Undergraduate Programme and Module Handbook 2018-2019 (archived)

# Module MATH2657: SPECIAL RELATIVITY AND ELECTROMAGNETISM II

## Department: Mathematical Sciences

### MATH2657: SPECIAL RELATIVITY AND ELECTROMAGNETISM II

Type | Open | Level | 2 | Credits | 10 | Availability | Available in 2018/19 | Module Cap | Location | Durham |
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#### Prerequisites

- Calculus and Probability 1 (MATH1061) and Linear Algebra 1 (MATH1071)

#### Corequisites

- Analysis in Many Variables II (MATH2031)

#### Excluded Combination of Modules

- None

#### Aims

- To appreciate the conceptual and mathematical structure of Special Relativity. To appreciate classical electromagnetism as an example of a relativistic theory.

#### Content

- Electro- and magnetostatics
- Time-dependent Fields and Maxwell's Equations
- Inertial Frames
- Relativistic formulation of Maxwell's Equations
- Spacetime and systems of free particles

#### Learning Outcomes

Subject-specific Knowledge:

- By the end of the module students will: be able to solve a range of predictable and unpredictable problems in the given topics.
- Have an awareness of the abstract concepts of theoretical mathematics in the field of the given topics.
- Have a knowledge and understanding of the major theories of these subjects demonstrated through one or more of the following topic areas: electro- and magnetostatics, time-dependent fields and Maxwell's equations, inertial frames, relativistic formulation of Maxwell's equations, spacetime and systems of free particles.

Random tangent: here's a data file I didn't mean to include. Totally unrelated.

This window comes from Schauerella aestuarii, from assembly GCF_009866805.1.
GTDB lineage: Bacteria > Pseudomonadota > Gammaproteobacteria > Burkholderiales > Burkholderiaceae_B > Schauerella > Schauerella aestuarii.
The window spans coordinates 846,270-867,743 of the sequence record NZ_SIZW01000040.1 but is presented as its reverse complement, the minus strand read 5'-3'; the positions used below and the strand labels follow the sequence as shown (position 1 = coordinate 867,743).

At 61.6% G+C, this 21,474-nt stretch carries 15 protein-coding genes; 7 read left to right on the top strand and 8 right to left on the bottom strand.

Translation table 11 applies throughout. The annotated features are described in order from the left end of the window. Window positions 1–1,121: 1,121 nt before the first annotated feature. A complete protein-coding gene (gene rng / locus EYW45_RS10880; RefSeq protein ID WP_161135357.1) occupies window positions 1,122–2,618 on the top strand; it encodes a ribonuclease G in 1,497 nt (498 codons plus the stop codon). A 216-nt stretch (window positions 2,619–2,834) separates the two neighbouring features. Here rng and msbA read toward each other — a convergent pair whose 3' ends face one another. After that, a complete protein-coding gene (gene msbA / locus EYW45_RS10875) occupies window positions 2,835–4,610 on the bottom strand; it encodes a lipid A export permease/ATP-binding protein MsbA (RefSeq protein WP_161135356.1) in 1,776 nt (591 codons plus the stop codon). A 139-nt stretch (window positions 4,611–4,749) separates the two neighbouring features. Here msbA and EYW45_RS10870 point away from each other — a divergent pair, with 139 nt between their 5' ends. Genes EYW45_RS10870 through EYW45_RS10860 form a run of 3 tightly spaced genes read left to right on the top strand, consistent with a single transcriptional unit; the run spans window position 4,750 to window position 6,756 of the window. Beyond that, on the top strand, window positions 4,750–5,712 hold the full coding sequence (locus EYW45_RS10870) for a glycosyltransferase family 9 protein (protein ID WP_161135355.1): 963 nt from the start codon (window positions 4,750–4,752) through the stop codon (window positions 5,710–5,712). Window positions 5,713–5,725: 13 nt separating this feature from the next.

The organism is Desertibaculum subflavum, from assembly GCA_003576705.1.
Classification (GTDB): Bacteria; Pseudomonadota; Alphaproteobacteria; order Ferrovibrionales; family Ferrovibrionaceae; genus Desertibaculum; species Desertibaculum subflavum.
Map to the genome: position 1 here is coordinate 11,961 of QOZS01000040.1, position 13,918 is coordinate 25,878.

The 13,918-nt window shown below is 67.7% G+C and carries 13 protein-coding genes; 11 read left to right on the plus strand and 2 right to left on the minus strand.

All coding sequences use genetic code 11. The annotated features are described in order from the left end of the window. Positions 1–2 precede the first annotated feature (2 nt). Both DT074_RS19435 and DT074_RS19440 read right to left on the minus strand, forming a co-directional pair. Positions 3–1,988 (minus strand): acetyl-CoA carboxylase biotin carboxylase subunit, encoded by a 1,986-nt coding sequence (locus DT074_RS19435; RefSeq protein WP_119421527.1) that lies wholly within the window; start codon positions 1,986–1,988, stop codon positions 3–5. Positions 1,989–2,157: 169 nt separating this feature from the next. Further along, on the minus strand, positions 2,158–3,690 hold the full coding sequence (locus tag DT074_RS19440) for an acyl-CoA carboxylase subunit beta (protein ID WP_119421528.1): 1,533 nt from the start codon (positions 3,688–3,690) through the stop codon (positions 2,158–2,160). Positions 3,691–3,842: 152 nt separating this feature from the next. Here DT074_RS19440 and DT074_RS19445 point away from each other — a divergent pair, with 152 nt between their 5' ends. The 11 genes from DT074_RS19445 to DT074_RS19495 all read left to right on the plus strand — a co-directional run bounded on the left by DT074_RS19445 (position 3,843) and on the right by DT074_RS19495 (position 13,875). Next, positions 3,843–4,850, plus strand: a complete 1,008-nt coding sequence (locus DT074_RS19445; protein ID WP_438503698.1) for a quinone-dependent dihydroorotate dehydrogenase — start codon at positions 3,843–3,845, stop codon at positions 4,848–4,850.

Subject-specific Skills:

- In addition students will have the ability to undertake and defend the use of alternative mathematical skills in the following areas with minimal guidance: Modelling.

Key Skills:

#### Modes of Teaching, Learning and Assessment and how these contribute to the learning outcomes of the module

- Lecturing demonstrates what is required to be learned and the application of the theory to practical examples.
- Weekly/Fortnightly homework problems provide formative assessment to guide students in the correct development of their knowledge and skills.
- Tutorials provide active engagement and feedback to the learning process.
- The end-of-year examination assesses the knowledge acquired and the ability to solve predictable and unpredictable problems.

#### Teaching Methods and Learning Hours

Activity | Number | Frequency | Duration | Total/Hours | |
---|---|---|---|---|---|

Lectures | 22 | 2 per week in Epiphany and in first week of Easter | 1 Hour | 22 | |

Tutorials | 5 | Fortnightly in Epiphany and one in Easter | 1 Hour | 5 | ■ |

Problems Classes | 4 | Fortnightly in Epiphany | 1 Hour | 4 | |

Preparation and Reading | 69 | ||||

Total | 100 |

#### Summative Assessment

Component: Examination | Component Weighting: 100% | ||
---|---|---|---|

Element | Length / duration | Element Weighting | Resit Opportunity |

End of year written examination | 2 hours | 100% | Yes |

#### Formative Assessment:

Fortnightly or Weekly written assignments.

■ Attendance at all activities marked with this symbol will be monitored. Students who fail to attend these activities, or to complete the summative or formative assessment specified above, will be subject to the procedures defined in the University's General Regulation V, and may be required to leave the University